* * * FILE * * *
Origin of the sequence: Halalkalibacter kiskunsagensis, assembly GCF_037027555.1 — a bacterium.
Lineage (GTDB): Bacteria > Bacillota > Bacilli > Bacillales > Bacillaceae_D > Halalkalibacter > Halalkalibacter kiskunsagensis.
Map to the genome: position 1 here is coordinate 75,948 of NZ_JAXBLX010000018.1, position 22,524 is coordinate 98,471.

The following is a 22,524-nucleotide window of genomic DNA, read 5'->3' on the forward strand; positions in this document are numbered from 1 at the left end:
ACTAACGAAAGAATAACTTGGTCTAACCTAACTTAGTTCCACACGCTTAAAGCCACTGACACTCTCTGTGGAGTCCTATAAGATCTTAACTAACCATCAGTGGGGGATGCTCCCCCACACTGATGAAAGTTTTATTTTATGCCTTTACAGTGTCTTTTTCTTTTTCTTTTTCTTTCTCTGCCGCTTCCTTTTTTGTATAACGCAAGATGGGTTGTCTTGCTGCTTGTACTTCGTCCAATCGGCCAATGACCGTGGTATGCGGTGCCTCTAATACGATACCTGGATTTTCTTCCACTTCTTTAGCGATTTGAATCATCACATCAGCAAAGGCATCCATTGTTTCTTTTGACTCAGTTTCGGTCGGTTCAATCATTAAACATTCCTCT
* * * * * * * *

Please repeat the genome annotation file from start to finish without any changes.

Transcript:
Origin of the sequence: Halalkalibacter kiskunsagensis, assembly GCF_037027555.1 — a bacterium.
Lineage (GTDB): Bacteria > Bacillota > Bacilli > Bacillales > Bacillaceae_D > Halalkalibacter > Halalkalibacter kiskunsagensis.
Map to the genome: position 1 here is coordinate 75,948 of NZ_JAXBLX010000018.1, position 22,524 is coordinate 98,471.

The following is a 22,524-nucleotide window of genomic DNA, read 5'->3' on the forward strand; positions in this document are numbered from 1 at the left end:
ACTAACGAAAGAATAACTTGGTCTAACCTAACTTAGTTCCACACGCTTAAAGCCACTGACACTCTCTGTGGAGTCCTATAAGATCTTAACTAACCATCAGTGGGGGATGCTCCCCCACACTGATGAAAGTTTTATTTTATGCCTTTACAGTGTCTTTTTCTTTTTCTTTTTCTTTCTCTGCCGCTTCCTTTTTTGTATAACGCAAGATGGGTTGTCTTGCTGCTTGTACTTCGTCCAATCGGCCAATGACCGTGGTATGCGGTGCCTCTAATACGATACCTGGATTTTCTTCCACTTCTTTAGCGATTTGAATCATCACATCAGCAAAGGCATCCATTGTTTCTTTTGACTCAGTTTCGGTCGGTTCAATCATTAAACATTCCTCT